Tue Dec 05, 2017 3:53 pm
Think of your 401k account having several sub-accounts:

1. Traditional 401k - with employee pre-tax contributions, and employer matching & discretionary contributions
2. Roth 401k - with post-tax contributions
3. After-Tax 401k: with post-tax contributions

So, what you are doing is having this After-tax sub-account (#3 in the above list) be rolled-over in-service to Roth IRA (or the Roth 401k - #2 in the list above)
Depending on how long you have been contributing to this After-tax account, there maybe gains (or losses) in the account.
What that statement that you quoted from IRS is saying is that, the gains in this after-tax account should also be rolled-over along with the after-tax contributions.

So, you have 2 choices:
Just pay taxes (at an ordinary income level) on the gains in the after-tax account, and rollover both the contributions & gains to a Roth IRA or Roth 401k.
Or, rollover only the after-tax contributions to Roth IRA/Roth 401k. And rollover the gains to a traditional IRA (which could then be rolled over to the Traditional 401k (#1 in the list above ))
Thanks, one more clarification: The IRS snippet is talking about pre-tax amounts that need to be rolled over. I was taking this to mean the pre-tax 401k contribution (#1 in your list), but apparently in this explanation the pretax amount refers to the untaxed gains on the after tax contributions (so pre-taxing of the gains). Correct? (I believe this is where my confusion lies).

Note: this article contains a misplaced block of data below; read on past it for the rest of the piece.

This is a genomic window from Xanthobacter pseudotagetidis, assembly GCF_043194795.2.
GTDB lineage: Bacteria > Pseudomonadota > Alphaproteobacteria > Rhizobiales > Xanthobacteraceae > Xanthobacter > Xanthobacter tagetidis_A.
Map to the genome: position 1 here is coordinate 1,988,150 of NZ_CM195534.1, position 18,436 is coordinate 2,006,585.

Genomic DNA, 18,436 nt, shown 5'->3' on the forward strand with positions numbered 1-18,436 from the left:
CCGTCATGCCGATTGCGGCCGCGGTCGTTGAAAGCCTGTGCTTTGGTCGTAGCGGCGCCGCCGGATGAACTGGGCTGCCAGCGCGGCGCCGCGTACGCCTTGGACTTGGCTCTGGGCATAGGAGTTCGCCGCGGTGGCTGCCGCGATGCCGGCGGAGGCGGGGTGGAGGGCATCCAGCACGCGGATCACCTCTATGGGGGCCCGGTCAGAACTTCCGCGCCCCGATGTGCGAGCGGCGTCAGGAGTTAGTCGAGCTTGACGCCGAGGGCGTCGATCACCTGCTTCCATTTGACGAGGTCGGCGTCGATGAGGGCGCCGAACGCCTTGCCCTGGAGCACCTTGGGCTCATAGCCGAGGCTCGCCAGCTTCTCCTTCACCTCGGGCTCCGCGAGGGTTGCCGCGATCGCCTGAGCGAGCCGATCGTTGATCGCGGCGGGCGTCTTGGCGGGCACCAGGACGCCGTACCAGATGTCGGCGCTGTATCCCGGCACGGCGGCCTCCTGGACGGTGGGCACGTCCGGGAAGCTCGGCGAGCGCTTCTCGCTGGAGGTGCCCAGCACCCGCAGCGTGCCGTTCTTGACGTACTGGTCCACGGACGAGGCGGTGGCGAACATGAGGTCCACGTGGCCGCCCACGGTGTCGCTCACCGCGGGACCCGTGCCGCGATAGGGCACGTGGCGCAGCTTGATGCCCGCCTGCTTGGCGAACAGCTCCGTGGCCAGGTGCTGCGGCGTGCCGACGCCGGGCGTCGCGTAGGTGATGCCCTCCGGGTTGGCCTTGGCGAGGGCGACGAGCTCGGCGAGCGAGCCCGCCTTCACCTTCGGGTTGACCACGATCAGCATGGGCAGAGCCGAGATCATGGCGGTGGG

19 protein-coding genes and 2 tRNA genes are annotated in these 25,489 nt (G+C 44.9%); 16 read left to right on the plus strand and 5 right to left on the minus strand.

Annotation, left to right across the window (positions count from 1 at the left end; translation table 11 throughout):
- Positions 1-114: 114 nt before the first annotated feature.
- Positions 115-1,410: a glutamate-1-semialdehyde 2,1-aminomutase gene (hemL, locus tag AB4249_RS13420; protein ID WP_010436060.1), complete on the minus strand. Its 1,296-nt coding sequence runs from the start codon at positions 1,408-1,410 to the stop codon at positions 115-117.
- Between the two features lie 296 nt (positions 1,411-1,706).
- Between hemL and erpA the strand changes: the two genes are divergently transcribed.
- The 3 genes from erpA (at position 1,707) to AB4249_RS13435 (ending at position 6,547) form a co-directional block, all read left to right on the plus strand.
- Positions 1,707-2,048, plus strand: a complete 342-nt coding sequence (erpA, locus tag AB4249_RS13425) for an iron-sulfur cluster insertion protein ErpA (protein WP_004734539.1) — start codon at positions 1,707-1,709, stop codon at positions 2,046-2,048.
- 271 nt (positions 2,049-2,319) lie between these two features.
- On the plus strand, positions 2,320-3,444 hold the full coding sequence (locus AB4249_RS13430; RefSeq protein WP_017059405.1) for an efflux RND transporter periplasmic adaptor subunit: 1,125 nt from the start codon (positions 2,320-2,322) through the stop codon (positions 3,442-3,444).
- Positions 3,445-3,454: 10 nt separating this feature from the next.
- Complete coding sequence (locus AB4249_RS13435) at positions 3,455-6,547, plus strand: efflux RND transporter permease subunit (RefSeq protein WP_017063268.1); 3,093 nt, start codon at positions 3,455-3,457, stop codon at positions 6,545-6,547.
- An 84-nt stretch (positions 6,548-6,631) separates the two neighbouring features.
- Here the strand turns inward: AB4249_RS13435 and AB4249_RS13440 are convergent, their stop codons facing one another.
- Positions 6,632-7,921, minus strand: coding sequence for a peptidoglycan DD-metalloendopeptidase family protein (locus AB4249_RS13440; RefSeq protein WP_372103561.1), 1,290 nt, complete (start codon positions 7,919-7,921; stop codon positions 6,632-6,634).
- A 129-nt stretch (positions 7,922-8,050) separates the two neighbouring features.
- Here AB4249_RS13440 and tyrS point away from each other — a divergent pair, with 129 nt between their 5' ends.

Thanks a lot!

SRenaeP
Posts: 643
Joined: Tue Jan 19, 2010 9:05 pm

Re: In-plan rollover of after-tax 401k contributions

Post by SRenaeP » Tue Dec 05, 2017 5:19 pm

I'm also interested in this topic as my employer has just started allowing in-plan Roth conversions. I already have a balance in my after-tax 401k but am considering upping my contributions as much as possible to take advantage. There are penalties for doing an in-service withdrawal so that's not an option I'm considering at this point. Other than the tax impact, are there any downsides to doing this? We're allowed one in-plan Roth conversion per year for a fee of $100 per conversion.

-Steph

Alan S.
Posts: 6948
Joined: Mon May 16, 2011 6:07 pm
Location: Prescott, AZ

Re: In-plan rollover of after-tax 401k contributions

Post by Alan S. » Tue Dec 05, 2017 7:02 pm

SRenaeP wrote:
Tue Dec 05, 2017 5:19 pm
I'm also interested in this topic as my employer has just started allowing in-plan Roth conversions. I already have a balance in my after-tax 401k but am considering upping my contributions as much as possible to take advantage. There are penalties for doing an in-service withdrawal so that's not an option I'm considering at this point. Other than the tax impact, are there any downsides to doing this? We're allowed one in-plan Roth conversion per year for a fee of $100 per conversion.

-Steph